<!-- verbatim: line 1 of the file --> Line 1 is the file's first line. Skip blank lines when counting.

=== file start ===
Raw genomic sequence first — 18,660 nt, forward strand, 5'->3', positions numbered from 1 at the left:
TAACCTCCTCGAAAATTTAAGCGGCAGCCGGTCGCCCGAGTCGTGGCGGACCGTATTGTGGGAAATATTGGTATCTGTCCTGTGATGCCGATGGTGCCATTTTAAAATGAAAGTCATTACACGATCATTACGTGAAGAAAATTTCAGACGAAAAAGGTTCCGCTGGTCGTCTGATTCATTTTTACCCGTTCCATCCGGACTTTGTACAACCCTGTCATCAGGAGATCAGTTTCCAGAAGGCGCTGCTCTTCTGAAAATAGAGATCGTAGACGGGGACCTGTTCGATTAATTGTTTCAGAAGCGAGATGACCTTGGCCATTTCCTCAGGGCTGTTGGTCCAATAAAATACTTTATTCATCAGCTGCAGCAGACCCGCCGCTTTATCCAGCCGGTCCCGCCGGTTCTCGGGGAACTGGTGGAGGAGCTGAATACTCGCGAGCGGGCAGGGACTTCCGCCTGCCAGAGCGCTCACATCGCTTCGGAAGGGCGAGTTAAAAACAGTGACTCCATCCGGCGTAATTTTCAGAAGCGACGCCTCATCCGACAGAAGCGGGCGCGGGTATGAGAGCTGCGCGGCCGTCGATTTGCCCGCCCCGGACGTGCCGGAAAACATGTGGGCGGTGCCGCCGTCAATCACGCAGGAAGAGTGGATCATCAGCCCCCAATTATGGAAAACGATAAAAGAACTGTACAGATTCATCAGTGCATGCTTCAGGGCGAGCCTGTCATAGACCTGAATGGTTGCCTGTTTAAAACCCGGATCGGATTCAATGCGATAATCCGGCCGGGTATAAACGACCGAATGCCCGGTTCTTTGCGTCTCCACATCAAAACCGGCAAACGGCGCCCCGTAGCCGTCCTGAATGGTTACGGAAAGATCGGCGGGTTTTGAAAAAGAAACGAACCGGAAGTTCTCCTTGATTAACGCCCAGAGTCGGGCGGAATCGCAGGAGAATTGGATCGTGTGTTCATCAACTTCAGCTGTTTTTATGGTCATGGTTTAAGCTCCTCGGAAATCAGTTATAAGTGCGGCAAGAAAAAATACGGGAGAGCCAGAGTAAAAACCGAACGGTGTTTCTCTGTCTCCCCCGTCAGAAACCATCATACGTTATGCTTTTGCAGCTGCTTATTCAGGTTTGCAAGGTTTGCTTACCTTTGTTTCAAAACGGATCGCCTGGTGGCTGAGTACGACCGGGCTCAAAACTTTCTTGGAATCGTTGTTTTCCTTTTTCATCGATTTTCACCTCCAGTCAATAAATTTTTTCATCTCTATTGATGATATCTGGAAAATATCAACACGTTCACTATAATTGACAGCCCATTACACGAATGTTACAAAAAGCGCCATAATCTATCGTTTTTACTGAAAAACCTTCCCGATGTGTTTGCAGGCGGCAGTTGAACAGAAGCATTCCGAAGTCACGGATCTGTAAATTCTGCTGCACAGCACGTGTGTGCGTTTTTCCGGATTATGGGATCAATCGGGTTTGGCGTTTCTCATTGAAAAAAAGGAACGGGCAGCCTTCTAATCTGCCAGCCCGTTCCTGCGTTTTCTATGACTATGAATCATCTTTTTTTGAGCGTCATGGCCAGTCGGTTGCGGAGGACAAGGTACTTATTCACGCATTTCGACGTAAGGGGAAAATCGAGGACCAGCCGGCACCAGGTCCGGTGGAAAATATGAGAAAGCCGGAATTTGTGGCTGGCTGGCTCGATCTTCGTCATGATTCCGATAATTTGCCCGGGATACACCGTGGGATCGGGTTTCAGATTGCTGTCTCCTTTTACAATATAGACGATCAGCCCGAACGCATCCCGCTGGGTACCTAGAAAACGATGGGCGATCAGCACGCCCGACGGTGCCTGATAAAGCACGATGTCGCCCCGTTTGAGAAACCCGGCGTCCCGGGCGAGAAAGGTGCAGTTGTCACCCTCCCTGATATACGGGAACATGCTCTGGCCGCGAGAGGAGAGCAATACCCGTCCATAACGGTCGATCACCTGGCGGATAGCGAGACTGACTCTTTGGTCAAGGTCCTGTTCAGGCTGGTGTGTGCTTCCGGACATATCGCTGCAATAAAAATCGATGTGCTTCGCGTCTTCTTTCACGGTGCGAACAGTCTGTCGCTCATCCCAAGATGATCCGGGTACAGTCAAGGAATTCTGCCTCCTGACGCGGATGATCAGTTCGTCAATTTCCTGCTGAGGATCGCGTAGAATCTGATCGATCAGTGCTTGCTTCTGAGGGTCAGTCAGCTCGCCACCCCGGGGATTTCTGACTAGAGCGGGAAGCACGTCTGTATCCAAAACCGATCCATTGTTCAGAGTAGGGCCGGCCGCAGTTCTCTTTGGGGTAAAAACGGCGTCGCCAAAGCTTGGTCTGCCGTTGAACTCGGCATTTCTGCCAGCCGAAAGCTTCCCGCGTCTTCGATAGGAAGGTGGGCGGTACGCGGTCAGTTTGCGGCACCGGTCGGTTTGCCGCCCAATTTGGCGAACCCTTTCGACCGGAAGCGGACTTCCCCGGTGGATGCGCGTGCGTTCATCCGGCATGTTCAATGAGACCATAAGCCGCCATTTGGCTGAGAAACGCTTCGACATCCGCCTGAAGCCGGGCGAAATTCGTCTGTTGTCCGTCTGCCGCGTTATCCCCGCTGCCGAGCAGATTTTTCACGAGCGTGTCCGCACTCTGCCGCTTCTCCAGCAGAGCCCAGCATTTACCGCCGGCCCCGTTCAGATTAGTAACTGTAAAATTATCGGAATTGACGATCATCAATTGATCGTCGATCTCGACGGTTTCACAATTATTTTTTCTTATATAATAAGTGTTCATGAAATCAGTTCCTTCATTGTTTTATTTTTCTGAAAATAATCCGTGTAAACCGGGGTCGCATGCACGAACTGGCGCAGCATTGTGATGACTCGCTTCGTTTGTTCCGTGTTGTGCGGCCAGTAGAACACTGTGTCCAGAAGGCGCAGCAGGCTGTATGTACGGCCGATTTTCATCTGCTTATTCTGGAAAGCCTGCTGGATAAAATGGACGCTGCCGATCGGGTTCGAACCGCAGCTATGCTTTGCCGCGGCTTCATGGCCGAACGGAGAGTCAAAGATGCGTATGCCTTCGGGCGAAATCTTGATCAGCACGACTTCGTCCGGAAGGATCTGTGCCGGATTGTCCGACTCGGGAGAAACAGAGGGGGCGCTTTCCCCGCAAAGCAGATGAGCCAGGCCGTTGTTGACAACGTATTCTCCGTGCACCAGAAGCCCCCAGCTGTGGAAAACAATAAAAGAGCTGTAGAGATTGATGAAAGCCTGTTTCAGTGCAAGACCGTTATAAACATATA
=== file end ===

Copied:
Raw genomic sequence first — 18,660 nt, forward strand, 5'->3', positions numbered from 1 at the left: